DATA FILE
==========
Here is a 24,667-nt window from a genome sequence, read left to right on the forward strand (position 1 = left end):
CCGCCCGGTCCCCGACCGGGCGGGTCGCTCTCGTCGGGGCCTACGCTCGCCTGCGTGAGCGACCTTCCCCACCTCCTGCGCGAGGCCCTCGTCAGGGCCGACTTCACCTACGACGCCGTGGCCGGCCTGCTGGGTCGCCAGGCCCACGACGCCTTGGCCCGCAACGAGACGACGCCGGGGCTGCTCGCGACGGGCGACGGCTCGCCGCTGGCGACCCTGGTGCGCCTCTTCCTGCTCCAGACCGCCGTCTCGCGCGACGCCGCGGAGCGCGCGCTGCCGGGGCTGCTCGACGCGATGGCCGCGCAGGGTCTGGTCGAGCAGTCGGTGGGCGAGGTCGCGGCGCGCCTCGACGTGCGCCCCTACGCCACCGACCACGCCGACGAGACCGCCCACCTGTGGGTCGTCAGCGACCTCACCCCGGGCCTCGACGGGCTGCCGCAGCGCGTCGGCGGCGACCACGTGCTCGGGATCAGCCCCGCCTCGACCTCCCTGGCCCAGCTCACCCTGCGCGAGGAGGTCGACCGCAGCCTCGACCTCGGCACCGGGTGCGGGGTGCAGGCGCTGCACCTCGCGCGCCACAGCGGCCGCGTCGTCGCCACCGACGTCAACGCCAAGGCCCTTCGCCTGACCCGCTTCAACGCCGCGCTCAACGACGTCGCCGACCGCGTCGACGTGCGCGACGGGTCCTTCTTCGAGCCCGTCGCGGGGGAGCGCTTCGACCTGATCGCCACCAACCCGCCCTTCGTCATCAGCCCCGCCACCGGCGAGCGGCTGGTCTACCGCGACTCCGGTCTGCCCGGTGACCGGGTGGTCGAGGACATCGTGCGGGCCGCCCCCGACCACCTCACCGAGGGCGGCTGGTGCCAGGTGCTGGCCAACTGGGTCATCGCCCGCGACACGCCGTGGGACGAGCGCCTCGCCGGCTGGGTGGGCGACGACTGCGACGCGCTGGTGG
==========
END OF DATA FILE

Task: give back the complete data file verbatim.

Here is a 24,667-nt window from a genome sequence, read left to right on the forward strand (position 1 = left end):
CCGCCCGGTCCCCGACCGGGCGGGTCGCTCTCGTCGGGGCCTACGCTCGCCTGCGTGAGCGACCTTCCCCACCTCCTGCGCGAGGCCCTCGTCAGGGCCGACTTCACCTACGACGCCGTGGCCGGCCTGCTGGGTCGCCAGGCCCACGACGCCTTGGCCCGCAACGAGACGACGCCGGGGCTGCTCGCGACGGGCGACGGCTCGCCGCTGGCGACCCTGGTGCGCCTCTTCCTGCTCCAGACCGCCGTCTCGCGCGACGCCGCGGAGCGCGCGCTGCCGGGGCTGCTCGACGCGATGGCCGCGCAGGGTCTGGTCGAGCAGTCGGTGGGCGAGGTCGCGGCGCGCCTCGACGTGCGCCCCTACGCCACCGACCACGCCGACGAGACCGCCCACCTGTGGGTCGTCAGCGACCTCACCCCGGGCCTCGACGGGCTGCCGCAGCGCGTCGGCGGCGACCACGTGCTCGGGATCAGCCCCGCCTCGACCTCCCTGGCCCAGCTCACCCTGCGCGAGGAGGTCGACCGCAGCCTCGACCTCGGCACCGGGTGCGGGGTGCAGGCGCTGCACCTCGCGCGCCACAGCGGCCGCGTCGTCGCCACCGACGTCAACGCCAAGGCCCTTCGCCTGACCCGCTTCAACGCCGCGCTCAACGACGTCGCCGACCGCGTCGACGTGCGCGACGGGTCCTTCTTCGAGCCCGTCGCGGGGGAGCGCTTCGACCTGATCGCCACCAACCCGCCCTTCGTCATCAGCCCCGCCACCGGCGAGCGGCTGGTCTACCGCGACTCCGGTCTGCCCGGTGACCGGGTGGTCGAGGACATCGTGCGGGCCGCCCCCGACCACCTCACCGAGGGCGGCTGGTGCCAGGTGCTGGCCAACTGGGTCATCGCCCGCGACACGCCGTGGGACGAGCGCCTCGCCGGCTGGGTGGGCGACGACTGCGACGCGCTGGTGG